The Busker. A Man for all Seasons

For the full time busker, winter is split cleanly and abruptly in two. Pre- Christmas and post-Christmas.

Pre-Christmas has a great sense of optimism and expectation which fuels a fair degree of enthusiasm. Everything is geared towards Christmas Eve. Profits rise with every sunrise until suddenly it's all over. The Kristkindel markets pack up. The decorations are put back in their boxes whilst the Carolers are lined up and shot.

New Year finds the last of the Christmas trees thrown out with the wrapping paper and the empties. At this point, many buskers call it a season and depart for warmer climates or back to college or to their normal jobs. But this is where the full-time street musicians roll their sleeves up and brace themselves for the coming months of torture.

The migrating busking flocks have flown south and only the year round residents are left to paw an existence from the frozen streets. Trust me when I say, anyone busking in late December/January needs the money.

Once, when I was hitching throught the black Forest in the aftermath depression of Christmas, I got dropped off in Freiburg. I saw a busker playing in a deserted underpass. He sang a song with the line, "looks like it's you and me again babe". He looked like the loneliest guy in the world singing the saddest song ever. I passed on by. He didn't nod hello as buskers often do. I guess he saw my little guitar in a garbage bag and estimated my affluency. I returned 2 minutes later and he was gone. Probably went off to kill himself. I took out my guitar and laid the garbage bag on the ground as a money collector. I made 5 deutch marks (one coin) then my bag blew away. I followed it out of the tunnel and we kept on going out of town.

Years later I think I met that busker in a bar. Still in Freiburg. I guess the busking hadn't been so bad or perhaps he'd just been busking up some extra cash for the January sales. 

From January till April is the desperate time of year for those who work the streets. Though the students, entrepeneurs and summer buskers have gone, those who remain provide fierce competition. They are, as I mentioned, desperate. They'e not busking to earn a little holiday cash.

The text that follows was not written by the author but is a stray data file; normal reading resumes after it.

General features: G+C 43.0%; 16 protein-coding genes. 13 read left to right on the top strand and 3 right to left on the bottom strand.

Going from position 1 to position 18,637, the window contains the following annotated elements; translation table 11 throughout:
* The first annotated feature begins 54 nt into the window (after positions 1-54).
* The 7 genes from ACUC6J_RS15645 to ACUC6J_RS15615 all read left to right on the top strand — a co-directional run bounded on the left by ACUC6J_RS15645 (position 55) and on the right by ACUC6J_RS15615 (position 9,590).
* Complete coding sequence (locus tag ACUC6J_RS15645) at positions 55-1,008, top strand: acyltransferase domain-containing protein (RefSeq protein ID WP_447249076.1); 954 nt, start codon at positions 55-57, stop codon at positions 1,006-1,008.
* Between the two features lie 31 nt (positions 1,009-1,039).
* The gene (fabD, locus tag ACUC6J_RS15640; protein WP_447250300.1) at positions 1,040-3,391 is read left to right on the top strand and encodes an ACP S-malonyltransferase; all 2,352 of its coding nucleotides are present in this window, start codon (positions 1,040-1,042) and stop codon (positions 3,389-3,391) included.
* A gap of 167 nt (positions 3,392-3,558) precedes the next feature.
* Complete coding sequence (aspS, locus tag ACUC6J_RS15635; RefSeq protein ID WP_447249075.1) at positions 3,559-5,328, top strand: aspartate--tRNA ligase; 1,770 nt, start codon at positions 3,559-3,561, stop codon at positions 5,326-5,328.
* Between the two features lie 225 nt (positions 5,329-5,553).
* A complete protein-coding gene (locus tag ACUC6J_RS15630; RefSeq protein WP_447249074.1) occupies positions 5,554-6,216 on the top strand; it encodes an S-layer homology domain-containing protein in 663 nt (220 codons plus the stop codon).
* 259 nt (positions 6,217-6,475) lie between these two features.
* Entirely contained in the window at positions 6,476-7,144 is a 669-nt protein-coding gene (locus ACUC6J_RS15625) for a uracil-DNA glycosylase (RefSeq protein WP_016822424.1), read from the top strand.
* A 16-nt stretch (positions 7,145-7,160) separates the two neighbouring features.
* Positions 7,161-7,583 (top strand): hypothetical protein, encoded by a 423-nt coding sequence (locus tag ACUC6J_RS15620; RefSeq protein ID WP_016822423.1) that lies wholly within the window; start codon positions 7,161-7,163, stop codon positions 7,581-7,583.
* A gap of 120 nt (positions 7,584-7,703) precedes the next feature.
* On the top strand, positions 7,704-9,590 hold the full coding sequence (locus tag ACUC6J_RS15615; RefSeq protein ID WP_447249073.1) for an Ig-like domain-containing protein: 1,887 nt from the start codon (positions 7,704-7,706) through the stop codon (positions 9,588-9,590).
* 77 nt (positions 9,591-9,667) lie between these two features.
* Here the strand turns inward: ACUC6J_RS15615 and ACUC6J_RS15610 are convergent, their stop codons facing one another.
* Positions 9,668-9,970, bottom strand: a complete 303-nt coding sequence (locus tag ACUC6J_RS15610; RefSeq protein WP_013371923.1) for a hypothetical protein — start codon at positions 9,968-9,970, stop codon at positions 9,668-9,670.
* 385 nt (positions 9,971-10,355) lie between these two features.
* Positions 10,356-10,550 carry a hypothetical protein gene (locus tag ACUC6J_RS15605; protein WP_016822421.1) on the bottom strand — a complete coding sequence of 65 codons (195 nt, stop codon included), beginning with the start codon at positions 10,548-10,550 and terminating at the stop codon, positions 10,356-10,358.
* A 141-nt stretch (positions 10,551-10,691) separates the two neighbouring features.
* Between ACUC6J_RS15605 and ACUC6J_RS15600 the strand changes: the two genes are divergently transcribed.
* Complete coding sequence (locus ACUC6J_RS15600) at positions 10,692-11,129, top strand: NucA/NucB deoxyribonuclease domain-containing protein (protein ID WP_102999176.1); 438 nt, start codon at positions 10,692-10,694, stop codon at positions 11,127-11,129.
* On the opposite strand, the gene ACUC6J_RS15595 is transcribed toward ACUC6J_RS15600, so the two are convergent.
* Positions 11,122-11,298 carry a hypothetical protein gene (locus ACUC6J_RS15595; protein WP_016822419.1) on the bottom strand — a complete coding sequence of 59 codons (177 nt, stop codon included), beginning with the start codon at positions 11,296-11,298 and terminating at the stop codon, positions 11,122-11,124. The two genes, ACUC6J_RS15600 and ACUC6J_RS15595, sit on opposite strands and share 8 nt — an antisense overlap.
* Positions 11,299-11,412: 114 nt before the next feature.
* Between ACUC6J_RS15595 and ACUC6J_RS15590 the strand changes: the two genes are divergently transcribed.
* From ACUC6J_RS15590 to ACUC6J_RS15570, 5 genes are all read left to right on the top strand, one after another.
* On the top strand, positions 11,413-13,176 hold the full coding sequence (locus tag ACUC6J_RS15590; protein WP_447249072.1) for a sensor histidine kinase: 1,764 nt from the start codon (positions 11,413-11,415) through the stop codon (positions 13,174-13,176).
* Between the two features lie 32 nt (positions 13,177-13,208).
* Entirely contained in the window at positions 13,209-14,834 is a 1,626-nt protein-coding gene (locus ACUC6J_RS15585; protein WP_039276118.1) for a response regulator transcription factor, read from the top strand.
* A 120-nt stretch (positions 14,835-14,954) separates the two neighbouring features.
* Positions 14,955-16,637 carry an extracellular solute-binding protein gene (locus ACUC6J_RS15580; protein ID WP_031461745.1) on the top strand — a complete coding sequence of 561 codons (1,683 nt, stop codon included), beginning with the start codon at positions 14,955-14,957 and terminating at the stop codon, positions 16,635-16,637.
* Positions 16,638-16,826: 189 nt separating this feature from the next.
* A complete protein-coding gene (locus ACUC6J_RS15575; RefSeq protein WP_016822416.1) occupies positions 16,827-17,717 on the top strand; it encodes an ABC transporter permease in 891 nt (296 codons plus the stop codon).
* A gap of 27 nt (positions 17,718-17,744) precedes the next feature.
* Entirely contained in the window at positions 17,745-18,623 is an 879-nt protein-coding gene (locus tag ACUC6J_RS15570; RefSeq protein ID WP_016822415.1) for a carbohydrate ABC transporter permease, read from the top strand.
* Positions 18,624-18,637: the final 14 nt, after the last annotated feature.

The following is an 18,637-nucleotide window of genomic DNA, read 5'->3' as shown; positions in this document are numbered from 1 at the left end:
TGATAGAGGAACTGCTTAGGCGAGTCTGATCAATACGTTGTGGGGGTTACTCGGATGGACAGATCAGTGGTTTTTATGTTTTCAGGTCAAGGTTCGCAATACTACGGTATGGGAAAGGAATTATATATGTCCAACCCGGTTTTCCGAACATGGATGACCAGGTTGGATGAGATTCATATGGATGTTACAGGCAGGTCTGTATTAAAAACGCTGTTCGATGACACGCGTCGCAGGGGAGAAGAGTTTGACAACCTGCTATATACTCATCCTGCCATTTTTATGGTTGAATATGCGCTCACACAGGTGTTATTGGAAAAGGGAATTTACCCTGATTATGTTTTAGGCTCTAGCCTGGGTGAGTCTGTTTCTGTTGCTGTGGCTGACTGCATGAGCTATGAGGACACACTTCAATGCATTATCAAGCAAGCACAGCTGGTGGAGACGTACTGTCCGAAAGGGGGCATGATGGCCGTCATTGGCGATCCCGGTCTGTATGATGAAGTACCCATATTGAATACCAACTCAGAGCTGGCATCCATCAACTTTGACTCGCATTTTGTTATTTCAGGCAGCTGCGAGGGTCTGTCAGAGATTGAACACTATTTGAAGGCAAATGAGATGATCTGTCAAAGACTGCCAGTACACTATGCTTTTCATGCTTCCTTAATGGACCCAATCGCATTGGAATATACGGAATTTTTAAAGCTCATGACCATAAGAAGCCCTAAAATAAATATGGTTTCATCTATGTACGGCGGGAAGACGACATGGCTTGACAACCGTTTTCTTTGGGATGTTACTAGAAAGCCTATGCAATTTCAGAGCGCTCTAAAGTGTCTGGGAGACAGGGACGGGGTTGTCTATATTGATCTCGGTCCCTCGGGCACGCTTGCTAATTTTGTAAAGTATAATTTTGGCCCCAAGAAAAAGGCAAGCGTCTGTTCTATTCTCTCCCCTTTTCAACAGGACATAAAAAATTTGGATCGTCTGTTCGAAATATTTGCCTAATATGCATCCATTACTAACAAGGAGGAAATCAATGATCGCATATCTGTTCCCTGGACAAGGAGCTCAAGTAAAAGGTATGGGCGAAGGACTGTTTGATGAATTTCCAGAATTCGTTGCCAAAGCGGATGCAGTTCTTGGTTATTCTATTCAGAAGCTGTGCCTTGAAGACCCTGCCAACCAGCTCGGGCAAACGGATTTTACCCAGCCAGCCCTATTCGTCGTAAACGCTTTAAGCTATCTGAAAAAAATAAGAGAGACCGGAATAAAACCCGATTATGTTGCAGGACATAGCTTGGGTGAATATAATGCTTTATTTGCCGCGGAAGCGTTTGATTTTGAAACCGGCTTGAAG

"Faire la mange". This is a French catchall phrase for street performances that earn money. These include activities such as busking, juggling, panhandling, mugging, stabbing and breaking down crying. Buskers in France don't seem to have heard of the unwritten law of busk for one hour then move on. If you ask a French busker when he will be stopping, he will look at you in disbelief and blurt out, "Stop? Moi? Are xoo kwaizzy." Napoleon didn't stop either and look what happened to him.

Me and Frank shared the Annecy subway tunnel. He played mornings and I played afternoons. But it wasn't always so simple. Frank would turn up like clockwork each morning at 9:00 am. I was inevitably always just too late. So I began turning up a few minutes earlier too, and so sparked off the race for the pitch which culminated a few weeks later when Frank showed up at 6:30. At that hour we were alone down there. No one really showed up till around 8:30. we'd drink coffee and talk. Melanie, (Frank's dog) would sit in the open guitar case to keep her feet off the cold stone.

An open guitar case was a vital part of the terms of staking a pitch claim. A closed case meant you were just a guy standing there who happened to have a guitar case. Thus you were open to be ambushed by other buskers hiding round the corner. They'd peek round descreetly from the underground carpark, with their guitars primed and ready. Then if your instrument wasn't unpacked, they'd leap out and start strumming with avengeance. it was kind of like being musically mugged. A coo. Or a revolution. Bastille day with egality, fraternity, and a touch of every man for himself.

Meanwhile my fellow Miserables who shared the tunnel's precious resources, spent the day bouncing off the walls in delirium till by late afternoon, they were slouched cross-legged against the wall, touting bottles of red plonk and shamelessly begged the price of another. By the time I was packing up, I'd have watched them slide imperceptively down the wall as if they were evaporating. From the lotus position they morphed slowly into the horizontal crucifiction position.

In the evenings when I took a parting glance over my shoulder, the tunnel looked like it had been shot up in a war zone. Such a scene of carnage. Red wine drained out of the groaning corpses that littered the tunnel. Half open plastic bags of possessions wrapped in twine were clung to like life jackets. Openal knifes tumbled from back pockets and from trouser legs. A reek of soggy camembert cheeze and stale baguettes wafted down from La Buffet a la Gare. Papers and tin cans clattered aimlessly from gutter to gutter, echoeing down the bottleneck netherworld where the insane and forgotten cried out for pity from the cruel world above.

 Such poetry in a subway.

The last thing I hear as I step over a body is an exasperated little voice bleeding self pity unto itself. "Anything. Anything....  Even a cigarette".

 Spring weaves into summer and the full-time busker is rejuvinated like the natural things around him. Behind him are the stark leafless days where winter treated him as a personal spitoon.

 Ahead lie days of lazy squander.